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Fade material properties

When changing a material property with the API, you get instant results. Sometimes you want to have a smoother transition, for instance when changing a color or opacity. We can use the API and a little bit of coding to make this happen.


You can only fade between material properties, not between textures.

Interpolation or Easing

When talking about fading properties, you'll need to work with something that's called "interpolation" or "easing". Easing determines the speed at which a value changes over time. For instance, you can have a linear interpolation, where the value changes at a constant speed. Or you can have an ease-in-out interpolation, where the value starts slow, then speeds up, and then slows down again.

We'll start with a linear an ease-in-out interpolation example.

In this example I transition a color from red to green. There's a slider that makes a linear transition and a slider that meakes an ease-in-out transition. There's a third slider that controls both transitions at the same time. When you use the third slider you can clearly see the speed at which the color changes differ.

These two functions calculate the interpolation and return a color value. There's a great overview on with examples on many different types of interpolation wiht ready-to-go code.

// Linear interpolation
const easeLinear = (x) => {
  return [1 - x, x, 0];
// Quint ease-in-out interpolation
const easeInOut = (x) => {
  const value =
    x < 0.5 ? 16 * x * x * x * x * x : 1 - Math.pow(-2 * x + 2, 5) / 2;
  return [1 - value, value, 0];

Animating material properties

In the previous example we've used a slider to illustrate the interpolation. Now we're going to animate. We'll use the setInterval() method for this. This method calls a function every x milliseconds. We can use that to make out little material animations.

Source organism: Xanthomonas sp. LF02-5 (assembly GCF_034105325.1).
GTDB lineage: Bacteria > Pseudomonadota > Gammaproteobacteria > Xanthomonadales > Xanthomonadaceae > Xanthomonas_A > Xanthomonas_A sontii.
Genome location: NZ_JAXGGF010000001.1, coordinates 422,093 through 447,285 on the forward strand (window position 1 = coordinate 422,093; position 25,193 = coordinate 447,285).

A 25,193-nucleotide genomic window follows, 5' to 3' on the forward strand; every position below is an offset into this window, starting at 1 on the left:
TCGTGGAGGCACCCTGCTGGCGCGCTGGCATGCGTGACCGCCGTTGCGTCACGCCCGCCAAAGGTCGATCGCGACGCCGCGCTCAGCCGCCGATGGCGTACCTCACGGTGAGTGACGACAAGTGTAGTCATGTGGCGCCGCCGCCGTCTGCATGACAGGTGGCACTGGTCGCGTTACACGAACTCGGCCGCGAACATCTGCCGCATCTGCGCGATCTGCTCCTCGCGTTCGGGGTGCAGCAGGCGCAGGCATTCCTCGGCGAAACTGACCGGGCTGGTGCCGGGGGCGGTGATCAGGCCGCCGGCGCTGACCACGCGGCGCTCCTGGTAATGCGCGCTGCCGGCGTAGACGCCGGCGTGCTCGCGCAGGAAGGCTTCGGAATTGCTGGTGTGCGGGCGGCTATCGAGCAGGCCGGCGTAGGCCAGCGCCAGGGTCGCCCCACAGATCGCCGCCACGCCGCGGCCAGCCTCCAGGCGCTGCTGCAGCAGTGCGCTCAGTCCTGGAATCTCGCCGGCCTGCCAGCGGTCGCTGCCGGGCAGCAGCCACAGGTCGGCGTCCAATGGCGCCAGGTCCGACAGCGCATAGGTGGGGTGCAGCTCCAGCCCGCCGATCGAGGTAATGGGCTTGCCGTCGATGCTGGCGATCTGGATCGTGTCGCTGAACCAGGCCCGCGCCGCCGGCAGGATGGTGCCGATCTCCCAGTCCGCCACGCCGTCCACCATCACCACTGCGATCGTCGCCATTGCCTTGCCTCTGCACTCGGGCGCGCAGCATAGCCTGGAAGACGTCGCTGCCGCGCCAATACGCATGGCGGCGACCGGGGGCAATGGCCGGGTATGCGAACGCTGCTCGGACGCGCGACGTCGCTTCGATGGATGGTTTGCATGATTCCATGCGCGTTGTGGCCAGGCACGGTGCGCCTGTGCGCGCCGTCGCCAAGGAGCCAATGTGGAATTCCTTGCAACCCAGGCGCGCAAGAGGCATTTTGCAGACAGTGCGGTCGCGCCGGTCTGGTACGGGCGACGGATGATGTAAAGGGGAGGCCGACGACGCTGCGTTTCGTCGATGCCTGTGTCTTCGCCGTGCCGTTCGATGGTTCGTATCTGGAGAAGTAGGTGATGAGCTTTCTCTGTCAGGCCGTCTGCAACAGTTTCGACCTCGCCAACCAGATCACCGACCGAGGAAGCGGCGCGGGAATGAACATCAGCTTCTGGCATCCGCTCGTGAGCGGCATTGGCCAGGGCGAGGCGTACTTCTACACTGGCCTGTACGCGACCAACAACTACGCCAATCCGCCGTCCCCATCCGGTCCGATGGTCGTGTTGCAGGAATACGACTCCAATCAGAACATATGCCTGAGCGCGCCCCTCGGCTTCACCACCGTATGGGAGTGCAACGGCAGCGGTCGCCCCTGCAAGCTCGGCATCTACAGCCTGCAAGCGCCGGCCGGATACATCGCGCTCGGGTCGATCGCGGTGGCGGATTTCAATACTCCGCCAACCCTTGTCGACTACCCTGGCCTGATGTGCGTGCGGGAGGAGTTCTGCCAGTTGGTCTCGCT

You can take this a step further and use the requestAnimationFrame() method to animate your materials. For more control over the animations you can take a look at the excellent GSAP library.

Here's how we do a linear interpolation:

let step = 100;
let direction = -1;

const stepInterval = () => {
  step += direction;
  if (step < 0) {
    direction = 1;
    step = 0;
  } else if (step > 100) {
    direction = -1;
    step = 100;

const setOpacityLinear = () => {
  setOpacity(step / 100);

const intervalID = setInterval(setOpacityLinear, 20);

The step value starts at 100 and then decreases to 0. Dividing the step by 100 gives us the opacify factor. The direction variable determines if the step value increases or decreases. So, if you pressed the button to make the materials transparent (step = 0), the direction value becomes 1 and the step value increases the next time you press the button.

setInterval(setOpacityLinear, 20) means we run the setOpacityLinear() function every 20 milliseconds. We store the result of this function in the intervalID variable. This enables us to stop the interval with clearInterval(intervalID) whenever the step value reaches 0 or 100.